Fiber College—part school, part camp, and much of it feels like a HUGE playground! Giggling, experimenting, trying something new, encouraging teachers, and best of all, making LOTS of new friends. And anyone who has taken a dyeing class with Jackie Ottino will tell you that her colorful classes are a blast and a great place to play! Start with luscious fiber, create delicious colors, and stir in a bit of chemistry – fabulous! Many of you returning to Fiber College this year have peeked into some of Jackie’s dye classes in previous years and marveled at the riotous colors . . . you know who you are! Now is the time for YOU to play. Jackie will help you get started with natural dyes and will teach you what you need to know to do more at home. You’ll finish the day with gorgeous yarns that YOU have dyed and friends you’ll keep for years to come (I speak from experience!). Jackie’s teaching Nature’s Palette, an all-day class on Friday, September 9th. And on Sunday, September 11th, she’ll teach Frankly Scarlet, a class that focuses on Cochineal — her favorite! Let’s meet Jackie—and then you can go learn more about her classes and sign up for one or both of them here.
As we celebrate the tenth year of our Fiber College community, tell us about how community plays a part in your life as a fiber artist.
In the grand scheme of things, the fiber arts community is pretty small. I think you are pretty lucky to live in the physical vicinity of someone else who is into fiber arts, which is why the virtual community of fiber artists is so important. People can get the experience of knowing one another through their photos and postings, and that plays a big part in my fiber life. I don’t spend a lot of time doing fiber arts face to face with other people, I’m too busy. So I connect online with them. Then in the best case scenario our paths cross and we become real live friends. Magic.
What keeps you coming back to Fiber College? How is FC different from other teaching venues? What’s your favorite thing about Fiber College?
Well, I will teach at Fiber College as long as they will have me for several reasons. One, I live in midcoast Maine, so it’s the easiest venue for me to teach at. No travel, such a huge bonus. I love the people, many of whom I have seen at every Fiber College I’ve been to, which I think is around 5. (maybe 6?) I love smelling and hearing the ocean while I teach, and I especially love Astrig and Steve’s dye garden. And the after-hours get-togethers are such a treat.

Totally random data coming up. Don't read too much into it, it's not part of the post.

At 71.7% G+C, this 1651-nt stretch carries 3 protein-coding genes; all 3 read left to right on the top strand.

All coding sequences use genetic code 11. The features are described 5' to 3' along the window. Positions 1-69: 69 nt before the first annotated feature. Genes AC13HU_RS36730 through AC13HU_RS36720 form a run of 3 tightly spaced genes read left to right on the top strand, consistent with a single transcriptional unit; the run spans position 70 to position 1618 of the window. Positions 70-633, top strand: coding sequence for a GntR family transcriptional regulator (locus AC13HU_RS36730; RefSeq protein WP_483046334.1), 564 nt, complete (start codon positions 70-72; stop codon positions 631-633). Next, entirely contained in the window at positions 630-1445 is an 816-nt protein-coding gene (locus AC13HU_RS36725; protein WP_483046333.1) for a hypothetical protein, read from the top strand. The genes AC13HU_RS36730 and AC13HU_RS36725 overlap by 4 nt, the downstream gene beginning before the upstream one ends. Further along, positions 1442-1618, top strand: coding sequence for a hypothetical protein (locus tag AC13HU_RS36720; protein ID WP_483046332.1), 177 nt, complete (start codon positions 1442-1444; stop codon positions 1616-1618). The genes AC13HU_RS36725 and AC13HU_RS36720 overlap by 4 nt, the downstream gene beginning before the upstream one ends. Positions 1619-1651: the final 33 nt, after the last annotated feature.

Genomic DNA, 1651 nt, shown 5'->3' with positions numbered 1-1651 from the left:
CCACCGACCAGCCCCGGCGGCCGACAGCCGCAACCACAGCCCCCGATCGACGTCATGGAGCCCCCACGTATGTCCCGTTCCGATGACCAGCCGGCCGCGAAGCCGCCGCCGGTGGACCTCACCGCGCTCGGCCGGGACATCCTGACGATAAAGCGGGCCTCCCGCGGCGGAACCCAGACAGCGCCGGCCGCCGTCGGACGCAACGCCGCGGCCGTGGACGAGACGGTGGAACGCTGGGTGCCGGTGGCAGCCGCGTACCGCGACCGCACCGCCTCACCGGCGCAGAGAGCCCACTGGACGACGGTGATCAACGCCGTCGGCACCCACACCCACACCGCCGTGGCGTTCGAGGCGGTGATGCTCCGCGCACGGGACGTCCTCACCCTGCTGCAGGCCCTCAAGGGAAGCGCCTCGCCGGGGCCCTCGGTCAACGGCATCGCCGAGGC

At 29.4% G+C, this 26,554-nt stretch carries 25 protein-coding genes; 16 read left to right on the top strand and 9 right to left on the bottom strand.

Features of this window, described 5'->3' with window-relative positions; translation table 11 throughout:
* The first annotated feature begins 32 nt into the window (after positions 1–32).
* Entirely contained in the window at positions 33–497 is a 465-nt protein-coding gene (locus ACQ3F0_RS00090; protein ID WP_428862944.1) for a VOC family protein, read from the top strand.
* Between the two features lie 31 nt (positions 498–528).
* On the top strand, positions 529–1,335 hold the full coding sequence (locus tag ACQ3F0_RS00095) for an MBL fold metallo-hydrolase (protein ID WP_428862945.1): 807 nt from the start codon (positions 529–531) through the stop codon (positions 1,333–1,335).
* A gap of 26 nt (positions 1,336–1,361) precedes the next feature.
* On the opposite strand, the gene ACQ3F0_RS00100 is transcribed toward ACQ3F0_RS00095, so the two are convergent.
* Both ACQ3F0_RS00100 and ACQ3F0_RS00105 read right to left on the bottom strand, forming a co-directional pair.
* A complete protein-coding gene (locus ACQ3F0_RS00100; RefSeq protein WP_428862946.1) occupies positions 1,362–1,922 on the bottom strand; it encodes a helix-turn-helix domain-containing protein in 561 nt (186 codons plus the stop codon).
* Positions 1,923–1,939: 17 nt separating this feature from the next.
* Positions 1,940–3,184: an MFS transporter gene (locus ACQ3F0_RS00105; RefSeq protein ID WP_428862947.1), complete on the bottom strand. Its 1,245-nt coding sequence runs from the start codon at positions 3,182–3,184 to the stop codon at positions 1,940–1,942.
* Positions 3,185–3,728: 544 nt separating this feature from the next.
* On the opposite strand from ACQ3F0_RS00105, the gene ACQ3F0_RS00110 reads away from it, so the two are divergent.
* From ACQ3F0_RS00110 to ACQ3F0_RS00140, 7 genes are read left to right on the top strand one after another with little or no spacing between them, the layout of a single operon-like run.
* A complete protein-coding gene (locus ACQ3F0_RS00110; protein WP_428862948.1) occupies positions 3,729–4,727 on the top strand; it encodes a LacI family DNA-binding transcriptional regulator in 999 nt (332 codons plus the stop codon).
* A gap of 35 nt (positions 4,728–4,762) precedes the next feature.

How do you keep your creativity fresh and new? What have you experimented with in the fiber arts in the past year?
Well, I recently learned how to crochet. And now I can’t stop. Granny squares anyone? I’ve also been obsessive about shibori and indigo.
What’s the best piece of advice you’ve ever given to a student or another fiber friend?
I teach dyeing, which can be an intimidating subject for lots of people. I try to break it down so it makes sense and isn’t scary, and allows for experimentation. I tell people that there are no dye police; you can do whatever you want! (But here are a few guidelines…)
You’ve hit a roadblock and need to get back into your creative groove. How would you do that?
I can usually get back into a creative groove by cleaning my studio and finding forgotten gems which leads to inspiration.
What does your studio space look like now? What change would you make if you could?
My dye studio consists of a utility sink, a wool spinner, tables, and burners. I like when it’s nice out and this space can expand to the outside, where I have extensive clotheslines and drying racks. My spinning studio has my carders, my wheels, and all my washed/dyed fibers for blending. This space also migrates to the living room so I can watch TV while I spin. Really though, all the fibers are all over the house.
Tell us about a proud moment you’ve had as a result of your students’ efforts.
I had a Fiber College student come back and show me the dye work they did on their own, catalogued beautifully in a journal. Impressive!
What project of yours has surprised you the most and why?
I’m surprised that I crocheted an afghan . . . I identify as more of a knitter.
Now that you’ve learned a bit more about Jackie, go here to sign up.